chicken not eating

Discussion in 'Nutrition - Sponsored by Purina Poultry' started by Josh Small, Oct 17, 2016.

  1. Josh Small

    Josh Small Out Of The Brooder

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    I have 5 hens and i feed them corn and something rice and grass but from the other day they have stop eating why? And what can i do.
     
  2. rebrascora

    rebrascora Chillin' With My Peeps

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    Do they have access to grit? All of those feeds need grit to break them down. I would also point out that they will not be getting enough protein unless you are also supplementing their diet with meat, fish and/or insects as well.
    In order to produce eggs, they need a minimum of 16% protein. Layers pellets are specially formulated to provide them with enough protein and calcium and that is as a complete feed.... if you feed them corn and rice (which is much lower in protein), as well as layer pellets, that will dilute the protein content of their daily intake. If you are not feeding them a proprietary chicken feed at all, just corn, rice and grass, they will be severely lacking in protein.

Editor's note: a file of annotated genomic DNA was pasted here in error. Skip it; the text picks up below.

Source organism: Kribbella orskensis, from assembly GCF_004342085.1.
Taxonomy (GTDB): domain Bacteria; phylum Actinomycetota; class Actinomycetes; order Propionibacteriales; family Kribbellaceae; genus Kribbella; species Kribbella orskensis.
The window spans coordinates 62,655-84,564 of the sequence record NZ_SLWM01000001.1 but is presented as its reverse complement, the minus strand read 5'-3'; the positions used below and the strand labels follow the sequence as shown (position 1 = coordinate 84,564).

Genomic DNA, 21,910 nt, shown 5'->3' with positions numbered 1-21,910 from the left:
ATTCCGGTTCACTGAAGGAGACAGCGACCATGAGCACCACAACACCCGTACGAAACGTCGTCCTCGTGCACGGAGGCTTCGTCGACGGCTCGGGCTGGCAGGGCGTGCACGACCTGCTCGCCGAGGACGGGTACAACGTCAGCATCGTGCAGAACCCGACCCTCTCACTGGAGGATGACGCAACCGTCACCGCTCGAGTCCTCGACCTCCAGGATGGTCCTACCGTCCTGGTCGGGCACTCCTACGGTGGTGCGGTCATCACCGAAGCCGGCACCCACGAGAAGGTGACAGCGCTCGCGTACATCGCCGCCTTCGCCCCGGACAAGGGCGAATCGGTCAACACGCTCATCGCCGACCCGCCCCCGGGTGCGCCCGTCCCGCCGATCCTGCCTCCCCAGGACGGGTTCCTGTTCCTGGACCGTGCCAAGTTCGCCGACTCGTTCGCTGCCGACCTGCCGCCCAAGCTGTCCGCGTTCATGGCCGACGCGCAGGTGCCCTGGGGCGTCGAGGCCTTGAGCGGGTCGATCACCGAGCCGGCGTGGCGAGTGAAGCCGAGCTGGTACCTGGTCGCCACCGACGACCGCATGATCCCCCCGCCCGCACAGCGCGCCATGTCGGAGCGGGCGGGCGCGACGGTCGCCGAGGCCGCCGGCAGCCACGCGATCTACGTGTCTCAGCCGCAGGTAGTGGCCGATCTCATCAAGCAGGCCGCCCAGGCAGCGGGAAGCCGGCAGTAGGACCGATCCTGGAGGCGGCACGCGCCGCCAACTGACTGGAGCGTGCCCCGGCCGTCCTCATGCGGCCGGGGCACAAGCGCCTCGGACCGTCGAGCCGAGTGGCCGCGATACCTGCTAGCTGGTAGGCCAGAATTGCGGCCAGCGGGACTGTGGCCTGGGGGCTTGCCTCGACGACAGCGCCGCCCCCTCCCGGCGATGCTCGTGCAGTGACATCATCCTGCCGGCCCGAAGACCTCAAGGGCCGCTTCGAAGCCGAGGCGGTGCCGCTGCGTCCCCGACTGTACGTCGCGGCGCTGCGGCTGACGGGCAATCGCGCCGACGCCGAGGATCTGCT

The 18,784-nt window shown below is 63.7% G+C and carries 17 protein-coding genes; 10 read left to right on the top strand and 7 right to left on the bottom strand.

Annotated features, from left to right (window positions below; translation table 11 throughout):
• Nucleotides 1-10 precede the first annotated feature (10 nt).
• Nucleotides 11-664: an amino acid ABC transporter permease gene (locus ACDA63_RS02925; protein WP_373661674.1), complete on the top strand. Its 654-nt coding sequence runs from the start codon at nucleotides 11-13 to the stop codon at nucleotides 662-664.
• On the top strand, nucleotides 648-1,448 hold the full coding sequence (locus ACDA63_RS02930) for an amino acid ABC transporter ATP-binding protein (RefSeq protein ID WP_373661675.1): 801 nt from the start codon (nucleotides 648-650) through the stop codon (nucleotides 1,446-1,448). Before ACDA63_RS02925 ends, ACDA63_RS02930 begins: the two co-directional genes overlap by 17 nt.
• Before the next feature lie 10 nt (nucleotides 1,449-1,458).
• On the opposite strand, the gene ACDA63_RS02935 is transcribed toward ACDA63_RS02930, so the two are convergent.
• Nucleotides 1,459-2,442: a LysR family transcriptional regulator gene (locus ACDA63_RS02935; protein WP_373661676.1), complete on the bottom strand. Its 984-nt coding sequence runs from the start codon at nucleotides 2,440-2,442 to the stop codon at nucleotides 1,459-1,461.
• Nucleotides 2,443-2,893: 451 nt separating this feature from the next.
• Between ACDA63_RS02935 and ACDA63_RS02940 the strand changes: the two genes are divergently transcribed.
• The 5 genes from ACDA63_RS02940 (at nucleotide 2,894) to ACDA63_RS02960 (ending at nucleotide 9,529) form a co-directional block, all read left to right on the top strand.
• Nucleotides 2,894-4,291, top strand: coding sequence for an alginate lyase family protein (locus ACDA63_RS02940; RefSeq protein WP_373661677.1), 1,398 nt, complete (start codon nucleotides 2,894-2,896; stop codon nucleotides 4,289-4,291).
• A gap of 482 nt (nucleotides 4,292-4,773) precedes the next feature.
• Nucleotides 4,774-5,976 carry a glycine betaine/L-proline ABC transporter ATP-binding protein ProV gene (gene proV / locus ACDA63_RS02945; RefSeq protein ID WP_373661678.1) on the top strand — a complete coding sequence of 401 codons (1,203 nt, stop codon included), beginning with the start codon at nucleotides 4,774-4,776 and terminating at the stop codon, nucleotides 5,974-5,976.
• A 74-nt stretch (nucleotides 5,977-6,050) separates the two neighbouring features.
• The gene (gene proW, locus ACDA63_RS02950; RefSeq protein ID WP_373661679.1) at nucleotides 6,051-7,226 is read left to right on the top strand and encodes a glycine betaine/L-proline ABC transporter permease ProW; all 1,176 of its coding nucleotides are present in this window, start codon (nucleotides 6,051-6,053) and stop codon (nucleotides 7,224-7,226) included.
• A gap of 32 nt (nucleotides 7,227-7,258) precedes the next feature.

If they have not had access to grit on the diet you have been giving them then you may have some sick chickens with impacted crops or gizzards.
     
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  3. rebrascora

    rebrascora Chillin' With My Peeps

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    Quote Josh Small (ovation comment)

    "I dont have grit but can i give them egg shell"


    Crushed egg shells will help with their calcium levels but will break down/dissolve in the acidic conditions in their digestive tract I believe, so not suitable as grit to grind down the grains you are feeding. Do they free range? If so they may be finding enough grit by scratching in the dirt. If they are penned then they really need grit. If you don't have grit and can't buy it, find an old chipped ceramic plate/bowl in the kitchen cupboard that can be sacrificed, place it in a feed bag or similar heavy duty plastic bag and smash it up by repeatedly hitting it with a hammer until it is in small pieces... the bag is to stop the shards flying and possibly going through your eye. Tip the broken plate fragments into the run and the chickens will eat them if they need them. My chickens will usually gobble them up even though they free range.

    You will still need to supplement their diet with a source of protein, unless you feed a preparatory feed.